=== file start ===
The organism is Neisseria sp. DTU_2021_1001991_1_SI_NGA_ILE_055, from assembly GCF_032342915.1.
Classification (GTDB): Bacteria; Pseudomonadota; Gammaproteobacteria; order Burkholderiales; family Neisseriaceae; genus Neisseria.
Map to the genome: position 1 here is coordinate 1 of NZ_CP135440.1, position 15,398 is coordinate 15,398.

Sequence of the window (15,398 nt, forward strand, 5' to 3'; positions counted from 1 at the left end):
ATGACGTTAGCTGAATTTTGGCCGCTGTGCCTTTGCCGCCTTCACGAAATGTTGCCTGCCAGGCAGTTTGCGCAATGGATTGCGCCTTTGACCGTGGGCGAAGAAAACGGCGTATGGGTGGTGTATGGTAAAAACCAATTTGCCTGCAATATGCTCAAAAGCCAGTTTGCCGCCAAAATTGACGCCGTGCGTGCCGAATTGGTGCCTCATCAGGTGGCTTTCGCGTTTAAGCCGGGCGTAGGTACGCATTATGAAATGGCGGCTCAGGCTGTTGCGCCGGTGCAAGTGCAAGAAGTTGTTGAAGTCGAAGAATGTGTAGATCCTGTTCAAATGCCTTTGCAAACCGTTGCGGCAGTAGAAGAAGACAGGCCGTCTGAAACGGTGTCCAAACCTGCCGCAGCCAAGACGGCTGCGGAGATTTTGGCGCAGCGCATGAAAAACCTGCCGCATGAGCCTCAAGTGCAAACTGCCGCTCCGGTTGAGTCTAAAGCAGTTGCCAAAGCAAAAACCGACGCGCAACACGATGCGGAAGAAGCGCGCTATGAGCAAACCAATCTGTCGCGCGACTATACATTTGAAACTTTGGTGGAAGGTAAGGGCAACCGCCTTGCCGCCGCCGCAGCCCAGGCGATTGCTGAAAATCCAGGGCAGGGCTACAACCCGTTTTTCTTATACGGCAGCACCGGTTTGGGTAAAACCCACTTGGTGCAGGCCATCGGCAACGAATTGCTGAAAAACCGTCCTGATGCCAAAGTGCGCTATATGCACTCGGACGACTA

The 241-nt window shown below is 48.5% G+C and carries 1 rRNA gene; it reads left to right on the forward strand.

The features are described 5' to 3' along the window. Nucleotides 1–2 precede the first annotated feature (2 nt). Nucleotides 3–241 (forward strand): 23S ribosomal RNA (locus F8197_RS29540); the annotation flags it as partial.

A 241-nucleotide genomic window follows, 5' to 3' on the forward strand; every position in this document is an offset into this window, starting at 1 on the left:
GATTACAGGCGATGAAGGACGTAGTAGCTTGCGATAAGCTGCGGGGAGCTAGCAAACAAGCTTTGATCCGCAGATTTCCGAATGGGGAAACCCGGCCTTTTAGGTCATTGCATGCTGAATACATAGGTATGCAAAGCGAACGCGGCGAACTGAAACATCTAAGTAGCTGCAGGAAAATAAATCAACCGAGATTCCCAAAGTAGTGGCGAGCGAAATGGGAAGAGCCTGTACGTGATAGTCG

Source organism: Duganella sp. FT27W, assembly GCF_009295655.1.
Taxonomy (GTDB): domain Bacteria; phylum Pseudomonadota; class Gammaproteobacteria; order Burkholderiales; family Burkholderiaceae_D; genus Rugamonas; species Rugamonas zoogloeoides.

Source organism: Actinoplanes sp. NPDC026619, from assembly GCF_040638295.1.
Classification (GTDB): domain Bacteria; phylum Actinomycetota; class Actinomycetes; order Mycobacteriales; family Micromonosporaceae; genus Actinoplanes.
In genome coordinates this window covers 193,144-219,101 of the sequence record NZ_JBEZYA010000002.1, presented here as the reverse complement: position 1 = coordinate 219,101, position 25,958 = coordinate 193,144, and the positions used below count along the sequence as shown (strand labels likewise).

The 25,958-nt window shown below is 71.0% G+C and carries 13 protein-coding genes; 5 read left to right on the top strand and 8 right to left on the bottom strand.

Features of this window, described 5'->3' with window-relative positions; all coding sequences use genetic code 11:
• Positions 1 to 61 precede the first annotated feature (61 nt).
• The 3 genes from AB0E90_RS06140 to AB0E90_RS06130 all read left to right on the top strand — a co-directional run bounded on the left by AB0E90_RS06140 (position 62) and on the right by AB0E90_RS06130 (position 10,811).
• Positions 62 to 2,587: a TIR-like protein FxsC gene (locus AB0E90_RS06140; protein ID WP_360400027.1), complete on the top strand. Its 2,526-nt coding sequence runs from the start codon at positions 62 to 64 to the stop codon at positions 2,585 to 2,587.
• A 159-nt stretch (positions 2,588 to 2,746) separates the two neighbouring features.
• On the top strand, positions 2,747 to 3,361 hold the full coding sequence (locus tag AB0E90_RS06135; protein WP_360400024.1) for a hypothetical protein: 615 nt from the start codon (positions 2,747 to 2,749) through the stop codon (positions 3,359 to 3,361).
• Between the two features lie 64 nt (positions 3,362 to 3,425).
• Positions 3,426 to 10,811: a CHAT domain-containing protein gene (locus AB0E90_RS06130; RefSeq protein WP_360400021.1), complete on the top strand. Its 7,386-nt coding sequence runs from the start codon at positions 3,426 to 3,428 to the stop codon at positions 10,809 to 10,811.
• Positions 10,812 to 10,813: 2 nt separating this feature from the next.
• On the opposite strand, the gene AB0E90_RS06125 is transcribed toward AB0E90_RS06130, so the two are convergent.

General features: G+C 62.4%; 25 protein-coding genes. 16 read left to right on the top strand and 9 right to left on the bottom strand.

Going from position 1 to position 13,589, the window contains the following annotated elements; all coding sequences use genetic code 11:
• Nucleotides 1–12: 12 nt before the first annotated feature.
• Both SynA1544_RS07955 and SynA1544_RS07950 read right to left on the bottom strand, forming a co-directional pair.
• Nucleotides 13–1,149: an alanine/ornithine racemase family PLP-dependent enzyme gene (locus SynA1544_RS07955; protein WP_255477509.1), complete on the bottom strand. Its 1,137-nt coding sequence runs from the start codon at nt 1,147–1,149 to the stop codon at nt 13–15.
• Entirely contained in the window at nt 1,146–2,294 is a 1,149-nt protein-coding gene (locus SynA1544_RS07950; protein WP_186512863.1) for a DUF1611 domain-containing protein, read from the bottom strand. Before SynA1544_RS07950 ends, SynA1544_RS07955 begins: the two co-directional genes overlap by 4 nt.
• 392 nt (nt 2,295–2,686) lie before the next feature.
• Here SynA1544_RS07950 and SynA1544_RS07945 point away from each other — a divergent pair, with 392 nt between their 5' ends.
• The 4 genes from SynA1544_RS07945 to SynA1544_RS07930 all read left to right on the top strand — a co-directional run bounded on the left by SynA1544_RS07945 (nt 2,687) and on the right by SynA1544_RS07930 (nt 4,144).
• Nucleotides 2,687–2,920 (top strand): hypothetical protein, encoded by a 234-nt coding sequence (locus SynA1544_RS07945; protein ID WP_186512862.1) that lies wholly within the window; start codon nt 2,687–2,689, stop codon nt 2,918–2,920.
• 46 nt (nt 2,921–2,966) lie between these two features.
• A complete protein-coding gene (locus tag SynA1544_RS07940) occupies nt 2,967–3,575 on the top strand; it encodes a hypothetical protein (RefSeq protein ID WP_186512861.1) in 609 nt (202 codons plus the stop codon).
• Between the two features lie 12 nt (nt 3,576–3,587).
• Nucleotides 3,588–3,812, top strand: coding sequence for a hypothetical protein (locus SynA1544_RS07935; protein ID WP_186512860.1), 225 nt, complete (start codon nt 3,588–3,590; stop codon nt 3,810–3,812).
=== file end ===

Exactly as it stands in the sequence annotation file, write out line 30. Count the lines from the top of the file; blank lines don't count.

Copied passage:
• Nucleotides 13–1,149: an alanine/ornithine racemase family PLP-dependent enzyme gene (locus SynA1544_RS07955; protein WP_255477509.1), complete on the bottom strand. Its 1,137-nt coding sequence runs from the start codon at nt 1,147–1,149 to the stop codon at nt 13–15.